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Aspergillus ustus

Microscope

Anamorph
Aspergillus ustus (Bainier) Thom & Church

 
Generalities

Aspergillus ustus is among the most ubiquitous soil species but it is more frequently found in tropical and subtropical areas.

Its presence indicates a deficiency of the soil because it is highly destructive and grows where other species are unable to grow.
It is the main contaminant of cultivated soils but it occurs on other habitats:
  • forests
  • sea
  • salty grounds and alkaline environments
  • deserts
  • unusual habitats such as the recently defrosted soil in Alaska
Besides, it has been isolated from various substrates such as:
  • rubber
  • cardboard
  • plants (lupin, lucerne, food producing cultures [beetroot, cotton, sugar cane, potato ...])
  • synthetic materials (plasticizers)
  • paper
  • feathers of living birds
  • food products (refrigerated products, dried fruits, nuts, cheeses, citrus fruits, seeds and cereals…)
A. ustus is not pathogenic but can be found in some skin infections in immunodeficient patients.
Herbicides containing aniline bases are metabolized with aniline ions and/or chloride ions as degradation products.

 
Substrates
 
Toxins
 
Standards

    It is a reference species for the standard NF X41-517.

 
Description and growth

On Malt-Agar growth medium (MA) (pH 6.5) – Velvet-like colonies, olive-green to moss-green in colour with deep concentric grooves ranging from dark green to a lighter green hue. The conidiophores are brown, smooth-walled and can be as long as 40 µm. The conidia heads are columnar when mature with hemispherical or globose and generally pigmented vesicles. The conidia are 3.2 to 4.5 µm in diameter and are globose to rough. Presence of hyaline Hülle cells irregularly elongated and scattered in the colony. The pH of the medium is not modified by the species (final pH 6).

 



recto - 26°C

verso - 26°C

On Czapek growth medium (pH 5.5) – Moderate growth colonies, velvet-like but less dense than on other media, brown-green in colour alternating with lighter concentric areas. The growth of the species basidifies the medium (final pH 8).



recto - 26°C

verso - 26°C

On CYA growth medium (pH 5.5) – fast growing colonies with a moss-green and velvet-like thick thallus showing concentric lines and light edges. Possible emission of a yellowish pigment. The species does not modify the pH of the medium (final pH 6).



recto - 26°C

verso - 26°C





A. ustus ne se développe pas à 37°C.


Development on different materials.

A. ustus develops far better on parchment and newspaper than on other materials. Its growth on edition paper is less fast and is very weak on cotton fabric. It is moss-green on all studied materials.



Aspergillus ustus sur textile

 
Biology

Non-xerophile species.

A. ustus lives in soils at pH 6-7.5.

A.ustus is capable of sporulating without any light but the production of Hülle cells is totally photosensitive. Minimal, optimal and maximal temperatures for the growth respectively are of 6-7°C, 25-28°C and 41-42°C. A 25-minute exposure at 62°C totally kills the species.

The use of sugar and the degradation of starch or proteins are optimal at 25°C, weak at 15°C, and still good at 35°C.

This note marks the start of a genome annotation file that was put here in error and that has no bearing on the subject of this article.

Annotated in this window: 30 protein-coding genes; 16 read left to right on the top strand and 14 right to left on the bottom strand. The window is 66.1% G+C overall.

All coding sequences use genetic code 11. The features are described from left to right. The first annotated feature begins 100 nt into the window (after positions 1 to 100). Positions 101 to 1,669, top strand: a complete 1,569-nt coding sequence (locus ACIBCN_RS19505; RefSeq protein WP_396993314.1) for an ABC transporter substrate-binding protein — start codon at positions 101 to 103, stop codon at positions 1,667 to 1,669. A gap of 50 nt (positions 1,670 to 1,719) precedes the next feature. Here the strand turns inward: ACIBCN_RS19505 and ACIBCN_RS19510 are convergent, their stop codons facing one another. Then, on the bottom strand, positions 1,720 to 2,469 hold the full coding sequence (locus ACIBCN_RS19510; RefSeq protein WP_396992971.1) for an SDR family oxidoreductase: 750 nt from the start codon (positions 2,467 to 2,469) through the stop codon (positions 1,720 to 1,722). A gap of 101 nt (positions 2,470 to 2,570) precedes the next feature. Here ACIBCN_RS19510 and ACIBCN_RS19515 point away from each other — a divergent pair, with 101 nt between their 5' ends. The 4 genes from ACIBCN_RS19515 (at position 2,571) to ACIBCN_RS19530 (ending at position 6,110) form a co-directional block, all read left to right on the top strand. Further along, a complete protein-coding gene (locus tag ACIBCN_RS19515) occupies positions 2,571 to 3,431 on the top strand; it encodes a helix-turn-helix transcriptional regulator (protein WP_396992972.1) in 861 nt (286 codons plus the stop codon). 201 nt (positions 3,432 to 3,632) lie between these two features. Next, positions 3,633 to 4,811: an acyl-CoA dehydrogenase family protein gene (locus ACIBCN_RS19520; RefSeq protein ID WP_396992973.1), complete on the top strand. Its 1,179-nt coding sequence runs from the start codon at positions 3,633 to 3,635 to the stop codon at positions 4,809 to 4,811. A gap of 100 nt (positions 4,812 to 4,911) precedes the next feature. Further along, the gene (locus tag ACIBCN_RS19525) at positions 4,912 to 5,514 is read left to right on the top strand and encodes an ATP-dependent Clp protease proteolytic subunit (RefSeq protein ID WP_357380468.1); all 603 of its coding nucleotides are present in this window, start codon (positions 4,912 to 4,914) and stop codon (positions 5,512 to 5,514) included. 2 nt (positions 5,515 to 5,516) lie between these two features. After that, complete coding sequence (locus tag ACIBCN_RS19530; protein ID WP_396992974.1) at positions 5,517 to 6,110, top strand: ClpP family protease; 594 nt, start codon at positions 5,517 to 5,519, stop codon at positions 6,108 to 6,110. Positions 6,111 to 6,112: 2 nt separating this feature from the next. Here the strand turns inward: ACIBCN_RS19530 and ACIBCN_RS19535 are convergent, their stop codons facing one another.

The DNA analysis shows that the strain has a 53% GC content.

A. ustus is highly CO2 sensitive.



 
Biochemistry

A.ustus uses as carbon sources:
•  fructose
•  lactose
•  paraffin
•  polyvinylacetate
•  simazine
and (NH4)2SO4 as nitrogen source.

Synthesized compounds:
•  kojic acid
•  ustic acid
•  austamide
•  austdiol (gastro-intestinal toxin)
•  austines
•  autocystines
•  dextran (production inhibited by the presence of other carbon sources and some sugar alcohols)
•  pyridoxine
•  riboflavin
•  sterigmatocystine

It is able to degrade starch as well as cellulose under different forms.

A.ustus is able to inhibit the growth of some micro organisms such as Staphylococcus aureus and of microscopic fungi such as Sporothix schenckii, Scopulariopsis brevicaulis, Candida albicans and Sclerotinia sclerotiorum.
 



 
Bibliography

Botton B, Breton A, Fèvre M., Guy Ph. Larpent JP, Veau P (1985) Moisissures utiles et nuisibles. Importance industrielle. Ed. Masson, p 117, 118, 216, 218.

Domsch KH, Gams W, Anderson T-H (1993) Compendium of soil fungi, vol. 1, IHW-verlag Pub., 117-119.

Pitt JI, Hocking AD (1999) Fungi and food spoilage. Second edition. A Chapman and Hall Food Science Book, Aspen Publication, Gaithersburg, Marylan, 407-409.

Rabie CJ, Steyn M, van Schalkwyk GC (1977) New species of Aspergillus producing sterigmatocystin. Appl. Environ. Microbiol. 33 (5), 1023-1025.

Ricci RM, Evans JS, Meffert JJ, Kaufman L, Sadkowski LC (1998) Primary cutaneous Aspergillus ustus infection : second reported case. J. Am. Acad. Dermatol. 38 (52), 797-798.

Samson RA, Hoekstra ES, Frisvad JC. Filtenborg O (1996) Introduction to food-borne fungi. Fifth edition. Centralbureau voor schimmelcultures, Baarn, Delft, 78.

Stiller MJ, Teperman L, Rosenthal SA, Riordan A, Potter J, Shupack JL, Gordon MA (1994) Primary cutaneous infection by Aspergillus ustus in a 62-year-old liver transplant recipient. J. Am. Acad. Dermatol. 31 344-347.

Subramanian CV (1983) Hyphomycetes : Taxonomy and Biology. Academic Press Inc., p. 312, 341, 343, 345, 354, 392, 399, 400, 405.